Source: Simona Alexe – greenixcloud / Building Energy Solutions

PVT Big Solar for Austrian textile producer

“In the next projects for industrial clients we would like to adapt the PVT heat pump system to meet heat needs up to 130 °C”, announced Stoessel during the presentations. He described the results of the feasibility study for the textile producer. A 17,000 m2 PVT field will be operated in a loop with seasonal storage of 20,000 m3. Two high-temperature heat pumps of 1.4 MW each will provide steam and hot water to the factory.

The operation of the new renewable PVT-based process heat delivery system for the textile factory will be supported by a conversion of the supply concept from a steam network to a hot water system. Steam will only be used where absolutely necessary for production reasons.

Sunmaxx PVT ordered a PVT line with 50 MW annual production capacity

Stoessel is negotiating with the newly founded German PVT collector manufacturer Sunmaxx PVT. “Sunmaxx has a fairly automated production facility backed-up by knowledge from the automotive industry. This makes them an attractive partner for the large-scale industrial heat projects we are currently elaborating,” said Stoessel.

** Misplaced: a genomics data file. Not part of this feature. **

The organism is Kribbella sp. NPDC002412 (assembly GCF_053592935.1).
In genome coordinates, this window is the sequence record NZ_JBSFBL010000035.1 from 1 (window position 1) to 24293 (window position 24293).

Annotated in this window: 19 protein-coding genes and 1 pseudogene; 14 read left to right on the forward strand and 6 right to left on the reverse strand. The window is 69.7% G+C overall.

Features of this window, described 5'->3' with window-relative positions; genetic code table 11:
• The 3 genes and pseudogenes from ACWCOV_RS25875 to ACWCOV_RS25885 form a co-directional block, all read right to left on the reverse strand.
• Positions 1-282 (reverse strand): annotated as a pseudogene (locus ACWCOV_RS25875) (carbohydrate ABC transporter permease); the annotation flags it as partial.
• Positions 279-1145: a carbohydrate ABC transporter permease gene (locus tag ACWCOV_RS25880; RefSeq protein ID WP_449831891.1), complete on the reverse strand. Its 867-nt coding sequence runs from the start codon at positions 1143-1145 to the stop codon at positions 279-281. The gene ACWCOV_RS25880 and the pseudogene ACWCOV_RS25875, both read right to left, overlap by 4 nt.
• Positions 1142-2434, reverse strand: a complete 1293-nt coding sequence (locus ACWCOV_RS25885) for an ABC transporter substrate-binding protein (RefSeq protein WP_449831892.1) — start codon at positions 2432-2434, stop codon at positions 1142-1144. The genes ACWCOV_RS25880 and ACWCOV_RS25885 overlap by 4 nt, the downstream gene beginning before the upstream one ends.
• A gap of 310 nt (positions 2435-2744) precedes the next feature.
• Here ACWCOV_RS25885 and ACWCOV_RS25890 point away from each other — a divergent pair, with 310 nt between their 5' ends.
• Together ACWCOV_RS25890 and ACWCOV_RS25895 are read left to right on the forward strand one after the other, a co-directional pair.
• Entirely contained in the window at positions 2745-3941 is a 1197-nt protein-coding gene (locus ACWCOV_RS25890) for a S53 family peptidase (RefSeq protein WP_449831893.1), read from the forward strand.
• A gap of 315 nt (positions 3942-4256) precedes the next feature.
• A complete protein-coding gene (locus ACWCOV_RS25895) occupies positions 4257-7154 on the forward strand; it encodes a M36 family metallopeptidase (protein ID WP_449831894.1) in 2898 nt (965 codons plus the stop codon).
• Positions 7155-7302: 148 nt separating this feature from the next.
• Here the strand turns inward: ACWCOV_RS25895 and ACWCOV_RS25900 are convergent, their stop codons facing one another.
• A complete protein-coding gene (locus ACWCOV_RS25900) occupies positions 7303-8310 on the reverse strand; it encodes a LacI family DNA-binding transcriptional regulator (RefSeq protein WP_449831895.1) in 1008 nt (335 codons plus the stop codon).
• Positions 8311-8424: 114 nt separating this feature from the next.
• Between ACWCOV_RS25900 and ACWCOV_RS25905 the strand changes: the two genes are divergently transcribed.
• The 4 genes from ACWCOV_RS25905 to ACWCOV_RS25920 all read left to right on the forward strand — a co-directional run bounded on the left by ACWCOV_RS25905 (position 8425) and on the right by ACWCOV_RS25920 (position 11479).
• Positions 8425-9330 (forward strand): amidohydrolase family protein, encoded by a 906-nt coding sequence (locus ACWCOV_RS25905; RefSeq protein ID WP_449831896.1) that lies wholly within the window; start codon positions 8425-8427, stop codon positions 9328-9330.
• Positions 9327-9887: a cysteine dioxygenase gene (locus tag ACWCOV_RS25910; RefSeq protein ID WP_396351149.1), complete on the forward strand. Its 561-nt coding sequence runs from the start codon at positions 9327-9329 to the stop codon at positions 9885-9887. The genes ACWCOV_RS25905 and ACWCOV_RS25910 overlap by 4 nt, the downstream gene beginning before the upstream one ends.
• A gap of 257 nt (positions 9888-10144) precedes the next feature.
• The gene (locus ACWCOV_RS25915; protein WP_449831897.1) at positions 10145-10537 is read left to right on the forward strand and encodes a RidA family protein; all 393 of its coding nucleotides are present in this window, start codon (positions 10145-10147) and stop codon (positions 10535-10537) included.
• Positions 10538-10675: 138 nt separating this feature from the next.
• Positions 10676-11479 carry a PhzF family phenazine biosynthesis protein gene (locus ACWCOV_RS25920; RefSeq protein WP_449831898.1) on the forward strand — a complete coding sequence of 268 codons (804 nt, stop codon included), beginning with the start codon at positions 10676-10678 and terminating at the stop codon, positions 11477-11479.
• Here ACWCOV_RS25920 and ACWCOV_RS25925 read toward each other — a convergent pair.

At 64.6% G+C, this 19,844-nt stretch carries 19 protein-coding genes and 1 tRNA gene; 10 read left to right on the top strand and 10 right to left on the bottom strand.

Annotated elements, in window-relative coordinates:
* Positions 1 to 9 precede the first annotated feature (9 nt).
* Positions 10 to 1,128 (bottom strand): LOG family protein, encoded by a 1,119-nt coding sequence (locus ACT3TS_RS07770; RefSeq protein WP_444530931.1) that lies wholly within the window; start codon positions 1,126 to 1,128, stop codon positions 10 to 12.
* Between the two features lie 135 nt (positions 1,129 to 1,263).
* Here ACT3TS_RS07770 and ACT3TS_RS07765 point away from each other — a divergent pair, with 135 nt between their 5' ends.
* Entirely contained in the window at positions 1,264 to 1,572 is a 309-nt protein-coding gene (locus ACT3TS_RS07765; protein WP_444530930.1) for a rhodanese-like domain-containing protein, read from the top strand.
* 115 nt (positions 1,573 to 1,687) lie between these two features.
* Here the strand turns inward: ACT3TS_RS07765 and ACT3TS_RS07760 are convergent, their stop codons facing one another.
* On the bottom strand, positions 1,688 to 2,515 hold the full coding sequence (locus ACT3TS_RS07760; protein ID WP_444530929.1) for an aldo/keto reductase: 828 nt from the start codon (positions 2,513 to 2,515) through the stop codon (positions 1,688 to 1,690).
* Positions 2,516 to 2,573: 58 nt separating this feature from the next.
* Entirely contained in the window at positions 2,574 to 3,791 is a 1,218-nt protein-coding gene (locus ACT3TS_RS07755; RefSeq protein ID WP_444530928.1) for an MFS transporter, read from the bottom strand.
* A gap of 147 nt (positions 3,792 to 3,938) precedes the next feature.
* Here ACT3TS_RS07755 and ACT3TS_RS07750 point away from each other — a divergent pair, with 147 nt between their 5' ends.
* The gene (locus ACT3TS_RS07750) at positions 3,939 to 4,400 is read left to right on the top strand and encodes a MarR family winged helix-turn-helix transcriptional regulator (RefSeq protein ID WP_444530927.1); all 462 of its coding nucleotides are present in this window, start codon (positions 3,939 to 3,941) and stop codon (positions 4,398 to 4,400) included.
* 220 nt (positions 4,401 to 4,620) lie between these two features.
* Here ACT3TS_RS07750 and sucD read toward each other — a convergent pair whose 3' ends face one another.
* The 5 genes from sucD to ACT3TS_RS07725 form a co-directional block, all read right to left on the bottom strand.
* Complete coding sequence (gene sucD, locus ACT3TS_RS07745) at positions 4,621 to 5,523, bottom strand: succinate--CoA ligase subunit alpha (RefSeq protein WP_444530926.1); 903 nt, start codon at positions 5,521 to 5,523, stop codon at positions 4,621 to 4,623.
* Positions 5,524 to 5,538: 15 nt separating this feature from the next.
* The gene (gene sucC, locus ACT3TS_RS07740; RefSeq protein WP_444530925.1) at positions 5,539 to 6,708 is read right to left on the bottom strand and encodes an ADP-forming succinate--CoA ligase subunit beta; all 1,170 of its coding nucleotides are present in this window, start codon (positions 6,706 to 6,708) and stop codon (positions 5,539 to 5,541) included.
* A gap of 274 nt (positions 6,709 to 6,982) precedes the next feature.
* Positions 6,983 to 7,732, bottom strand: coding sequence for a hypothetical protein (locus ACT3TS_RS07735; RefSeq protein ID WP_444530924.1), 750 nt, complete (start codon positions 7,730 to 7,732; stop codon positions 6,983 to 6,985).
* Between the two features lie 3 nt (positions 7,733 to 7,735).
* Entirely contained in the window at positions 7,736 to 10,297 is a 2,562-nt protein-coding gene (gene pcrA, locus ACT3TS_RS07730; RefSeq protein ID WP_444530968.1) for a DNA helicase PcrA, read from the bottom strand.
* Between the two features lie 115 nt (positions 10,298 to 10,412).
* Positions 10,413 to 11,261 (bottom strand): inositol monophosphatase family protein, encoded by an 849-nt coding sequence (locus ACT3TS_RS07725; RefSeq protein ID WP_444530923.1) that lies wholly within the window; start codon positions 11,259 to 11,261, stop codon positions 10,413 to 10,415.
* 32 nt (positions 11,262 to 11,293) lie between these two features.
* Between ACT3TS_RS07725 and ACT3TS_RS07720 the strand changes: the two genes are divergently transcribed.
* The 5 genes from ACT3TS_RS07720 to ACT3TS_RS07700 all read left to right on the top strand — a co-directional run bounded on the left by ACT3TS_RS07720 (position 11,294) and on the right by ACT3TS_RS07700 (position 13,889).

Sunmaxx PVT was founded in 2021 by Dr Wilhelm Stein, who has a background as a cleantech entrepreneur and solar industry expert. The foundation of the company was supported by Mahle Group, an automotive supplier from southern Germany with 72,000 employees.

The new PVT element consists of a standard photovoltaic panel to which an aluminium absorber is attached. The thermal absorber is produced and delivered by Mahle, based on a process used in battery cooling for electric cars. “We have found a solution for combining thermal absorber and PV module in a reliable, cost-efficient and mass-producible way” explained Dr Stein. The machinery for the first production line (50 MW) for PVT collectors has been ordered, according to Stein. The PVT collectors are currently being tested at Fraunhofer ISE, Germany. The Solar Keymark certificate is expected later this year.

Mahle is investor, supplier and client at the same time

Stein also emphasised the fact that Mahle is very interested in installing Sunmaxx PVT modules on its own production facilities. A first large-scale application for the Sunmaxx panels could come about at a Mahle site in Southern Germany. The production site with around 17,000 m2 of factory space is currently heated with natural gas. As an alternative heating system, a feasibility study analysed the combination of PVT elements and boreholes as two heat sources for brine heat pumps. Stein emphasized the fact that a significant amount of drilling metres can be saved by using PVT elements and thus “achieve significantly better profitability for the customer”.

Websites of organisations mentioned in this news article:
Greenixcloud: https://www.firmenabc.at/simona-alexe_OPWR
Building Energy Solutions: https://www.bes-eu.com/
Sunmaxx PVT: https://sunmaxx-pvt.com/en/
Climate and Energy Fund: https://www.klimafonds.gv.at/
Mahle Group: https://www.mahle.com/en/
AEE INTEC: https://www.aee-intec.at/
Solimpeks: https://solimpeks.com/

Bärbel Epp

Bärbel Epp is Founder and Director of the German communication and market research agency solrico and editor-in-chief of solarthermalworld.org